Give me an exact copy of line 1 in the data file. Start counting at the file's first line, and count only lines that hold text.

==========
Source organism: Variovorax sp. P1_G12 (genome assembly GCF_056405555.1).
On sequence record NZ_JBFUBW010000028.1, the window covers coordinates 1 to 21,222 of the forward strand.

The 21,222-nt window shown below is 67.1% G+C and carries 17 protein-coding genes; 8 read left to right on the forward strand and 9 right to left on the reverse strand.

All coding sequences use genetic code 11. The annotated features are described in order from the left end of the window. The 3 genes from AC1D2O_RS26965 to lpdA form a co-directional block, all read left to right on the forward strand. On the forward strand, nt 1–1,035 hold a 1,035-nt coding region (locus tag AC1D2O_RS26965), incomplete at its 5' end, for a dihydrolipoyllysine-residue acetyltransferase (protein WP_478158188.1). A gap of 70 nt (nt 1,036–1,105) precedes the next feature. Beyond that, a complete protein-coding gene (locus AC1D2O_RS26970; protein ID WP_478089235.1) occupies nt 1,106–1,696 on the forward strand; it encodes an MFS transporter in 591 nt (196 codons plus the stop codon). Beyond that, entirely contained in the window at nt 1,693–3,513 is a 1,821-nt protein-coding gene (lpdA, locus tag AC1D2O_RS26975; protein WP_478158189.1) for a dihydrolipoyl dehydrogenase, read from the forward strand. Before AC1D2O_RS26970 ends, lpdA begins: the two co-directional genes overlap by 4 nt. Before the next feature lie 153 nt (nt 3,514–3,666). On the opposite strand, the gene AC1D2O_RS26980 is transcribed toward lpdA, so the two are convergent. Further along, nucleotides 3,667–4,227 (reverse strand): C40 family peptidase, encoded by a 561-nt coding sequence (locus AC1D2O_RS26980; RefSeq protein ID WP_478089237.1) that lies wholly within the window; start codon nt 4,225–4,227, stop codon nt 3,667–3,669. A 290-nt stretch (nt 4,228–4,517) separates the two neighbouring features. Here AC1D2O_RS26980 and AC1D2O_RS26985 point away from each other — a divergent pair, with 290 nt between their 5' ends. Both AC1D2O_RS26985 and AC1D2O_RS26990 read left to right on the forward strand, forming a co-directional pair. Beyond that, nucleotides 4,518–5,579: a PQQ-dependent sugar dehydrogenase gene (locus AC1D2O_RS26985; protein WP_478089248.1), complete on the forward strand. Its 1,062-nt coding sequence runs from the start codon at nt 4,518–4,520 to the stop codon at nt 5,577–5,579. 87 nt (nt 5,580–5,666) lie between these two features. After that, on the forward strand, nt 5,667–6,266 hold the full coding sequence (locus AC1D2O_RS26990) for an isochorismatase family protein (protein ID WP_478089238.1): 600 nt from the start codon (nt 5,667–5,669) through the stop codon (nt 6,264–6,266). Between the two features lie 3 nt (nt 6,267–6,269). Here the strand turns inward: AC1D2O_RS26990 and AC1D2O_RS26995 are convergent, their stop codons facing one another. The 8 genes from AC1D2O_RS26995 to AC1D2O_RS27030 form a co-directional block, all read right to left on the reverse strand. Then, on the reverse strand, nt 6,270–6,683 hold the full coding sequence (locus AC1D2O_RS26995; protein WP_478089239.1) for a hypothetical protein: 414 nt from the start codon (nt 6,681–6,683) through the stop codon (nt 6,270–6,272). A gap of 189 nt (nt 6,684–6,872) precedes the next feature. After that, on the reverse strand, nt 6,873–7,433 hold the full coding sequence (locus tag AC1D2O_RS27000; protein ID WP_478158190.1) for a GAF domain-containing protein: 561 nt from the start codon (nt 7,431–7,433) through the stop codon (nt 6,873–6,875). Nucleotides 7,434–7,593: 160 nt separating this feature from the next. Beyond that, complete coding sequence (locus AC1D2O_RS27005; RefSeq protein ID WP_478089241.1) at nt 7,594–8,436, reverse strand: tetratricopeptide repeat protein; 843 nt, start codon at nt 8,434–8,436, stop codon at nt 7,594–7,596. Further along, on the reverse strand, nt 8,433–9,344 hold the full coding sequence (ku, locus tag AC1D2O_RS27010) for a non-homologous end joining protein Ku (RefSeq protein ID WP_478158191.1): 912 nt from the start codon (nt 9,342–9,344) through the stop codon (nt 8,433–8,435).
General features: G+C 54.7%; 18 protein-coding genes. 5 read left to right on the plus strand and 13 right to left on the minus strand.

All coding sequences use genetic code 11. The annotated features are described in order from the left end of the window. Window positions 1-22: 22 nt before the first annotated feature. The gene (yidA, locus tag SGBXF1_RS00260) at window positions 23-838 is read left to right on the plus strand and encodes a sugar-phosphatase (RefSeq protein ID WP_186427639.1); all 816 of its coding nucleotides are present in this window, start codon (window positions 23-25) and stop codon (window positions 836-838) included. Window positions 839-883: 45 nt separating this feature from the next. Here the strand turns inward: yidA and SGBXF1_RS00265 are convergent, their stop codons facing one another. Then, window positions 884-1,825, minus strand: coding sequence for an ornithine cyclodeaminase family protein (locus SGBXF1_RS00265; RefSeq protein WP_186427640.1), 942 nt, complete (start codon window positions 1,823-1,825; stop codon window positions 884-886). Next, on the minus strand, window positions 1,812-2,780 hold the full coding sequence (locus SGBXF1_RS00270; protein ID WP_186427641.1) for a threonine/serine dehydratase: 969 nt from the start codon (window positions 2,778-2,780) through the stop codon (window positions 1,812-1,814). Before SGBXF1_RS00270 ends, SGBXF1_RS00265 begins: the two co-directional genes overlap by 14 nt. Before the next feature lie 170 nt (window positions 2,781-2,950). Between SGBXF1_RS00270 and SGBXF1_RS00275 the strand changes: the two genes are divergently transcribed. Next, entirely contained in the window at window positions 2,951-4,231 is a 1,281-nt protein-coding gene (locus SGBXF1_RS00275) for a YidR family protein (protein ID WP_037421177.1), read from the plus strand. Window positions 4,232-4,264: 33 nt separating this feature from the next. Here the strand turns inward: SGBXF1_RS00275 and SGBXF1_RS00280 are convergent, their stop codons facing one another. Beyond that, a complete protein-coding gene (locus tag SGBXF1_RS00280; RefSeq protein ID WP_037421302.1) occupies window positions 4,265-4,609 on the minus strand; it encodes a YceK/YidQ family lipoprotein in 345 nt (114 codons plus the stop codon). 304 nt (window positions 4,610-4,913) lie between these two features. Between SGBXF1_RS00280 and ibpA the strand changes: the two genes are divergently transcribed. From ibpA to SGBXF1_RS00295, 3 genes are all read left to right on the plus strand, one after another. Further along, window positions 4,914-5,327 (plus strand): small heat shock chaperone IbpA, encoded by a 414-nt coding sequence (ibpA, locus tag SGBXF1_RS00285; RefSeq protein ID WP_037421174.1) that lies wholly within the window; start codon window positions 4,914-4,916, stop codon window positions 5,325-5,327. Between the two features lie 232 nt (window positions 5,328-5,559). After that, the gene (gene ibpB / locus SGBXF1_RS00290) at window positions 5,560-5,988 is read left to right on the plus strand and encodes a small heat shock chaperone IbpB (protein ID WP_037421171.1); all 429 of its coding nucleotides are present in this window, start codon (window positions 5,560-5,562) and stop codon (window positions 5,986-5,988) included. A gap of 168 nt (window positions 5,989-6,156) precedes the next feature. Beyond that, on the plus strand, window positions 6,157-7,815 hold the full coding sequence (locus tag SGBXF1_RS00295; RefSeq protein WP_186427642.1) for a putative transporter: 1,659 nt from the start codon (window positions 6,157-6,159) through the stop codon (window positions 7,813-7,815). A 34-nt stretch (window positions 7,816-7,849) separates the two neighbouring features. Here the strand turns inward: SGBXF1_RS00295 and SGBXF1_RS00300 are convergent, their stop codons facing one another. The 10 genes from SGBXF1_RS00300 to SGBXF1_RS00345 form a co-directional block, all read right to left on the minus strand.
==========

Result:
Source organism: Variovorax sp. P1_G12 (genome assembly GCF_056405555.1).